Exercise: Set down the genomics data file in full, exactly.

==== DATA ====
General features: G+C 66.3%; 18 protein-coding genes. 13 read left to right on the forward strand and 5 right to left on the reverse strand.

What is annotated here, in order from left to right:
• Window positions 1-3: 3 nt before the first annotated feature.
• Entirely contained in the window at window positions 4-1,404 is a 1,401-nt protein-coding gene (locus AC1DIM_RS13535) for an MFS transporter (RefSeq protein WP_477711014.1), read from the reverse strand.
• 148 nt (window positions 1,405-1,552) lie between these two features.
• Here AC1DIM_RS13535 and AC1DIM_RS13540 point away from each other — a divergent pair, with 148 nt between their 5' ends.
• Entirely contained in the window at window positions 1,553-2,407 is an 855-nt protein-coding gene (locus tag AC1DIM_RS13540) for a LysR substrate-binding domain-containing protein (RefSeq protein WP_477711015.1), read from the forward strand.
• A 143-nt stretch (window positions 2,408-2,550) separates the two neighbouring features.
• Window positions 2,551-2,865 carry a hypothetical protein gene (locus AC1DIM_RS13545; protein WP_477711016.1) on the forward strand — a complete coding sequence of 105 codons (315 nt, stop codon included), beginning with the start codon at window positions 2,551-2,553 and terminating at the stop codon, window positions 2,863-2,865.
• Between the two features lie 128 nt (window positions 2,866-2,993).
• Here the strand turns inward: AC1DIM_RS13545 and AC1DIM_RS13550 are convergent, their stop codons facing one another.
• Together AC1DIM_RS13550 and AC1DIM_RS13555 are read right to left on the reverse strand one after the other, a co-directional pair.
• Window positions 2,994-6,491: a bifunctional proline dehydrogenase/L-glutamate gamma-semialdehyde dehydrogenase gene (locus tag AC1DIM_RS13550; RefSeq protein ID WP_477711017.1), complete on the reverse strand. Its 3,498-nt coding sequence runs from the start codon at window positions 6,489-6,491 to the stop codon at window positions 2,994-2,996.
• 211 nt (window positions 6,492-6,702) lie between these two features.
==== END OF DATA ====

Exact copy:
General features: G+C 66.3%; 18 protein-coding genes. 13 read left to right on the forward strand and 5 right to left on the reverse strand.

What is annotated here, in order from left to right:
• Window positions 1-3: 3 nt before the first annotated feature.
• Entirely contained in the window at window positions 4-1,404 is a 1,401-nt protein-coding gene (locus AC1DIM_RS13535) for an MFS transporter (RefSeq protein WP_477711014.1), read from the reverse strand.
• 148 nt (window positions 1,405-1,552) lie between these two features.
• Here AC1DIM_RS13535 and AC1DIM_RS13540 point away from each other — a divergent pair, with 148 nt between their 5' ends.
• Entirely contained in the window at window positions 1,553-2,407 is an 855-nt protein-coding gene (locus tag AC1DIM_RS13540) for a LysR substrate-binding domain-containing protein (RefSeq protein WP_477711015.1), read from the forward strand.
• A 143-nt stretch (window positions 2,408-2,550) separates the two neighbouring features.
• Window positions 2,551-2,865 carry a hypothetical protein gene (locus AC1DIM_RS13545; protein WP_477711016.1) on the forward strand — a complete coding sequence of 105 codons (315 nt, stop codon included), beginning with the start codon at window positions 2,551-2,553 and terminating at the stop codon, window positions 2,863-2,865.
• Between the two features lie 128 nt (window positions 2,866-2,993).
• Here the strand turns inward: AC1DIM_RS13545 and AC1DIM_RS13550 are convergent, their stop codons facing one another.
• Together AC1DIM_RS13550 and AC1DIM_RS13555 are read right to left on the reverse strand one after the other, a co-directional pair.
• Window positions 2,994-6,491: a bifunctional proline dehydrogenase/L-glutamate gamma-semialdehyde dehydrogenase gene (locus tag AC1DIM_RS13550; RefSeq protein ID WP_477711017.1), complete on the reverse strand. Its 3,498-nt coding sequence runs from the start codon at window positions 6,489-6,491 to the stop codon at window positions 2,994-2,996.
• 211 nt (window positions 6,492-6,702) lie between these two features.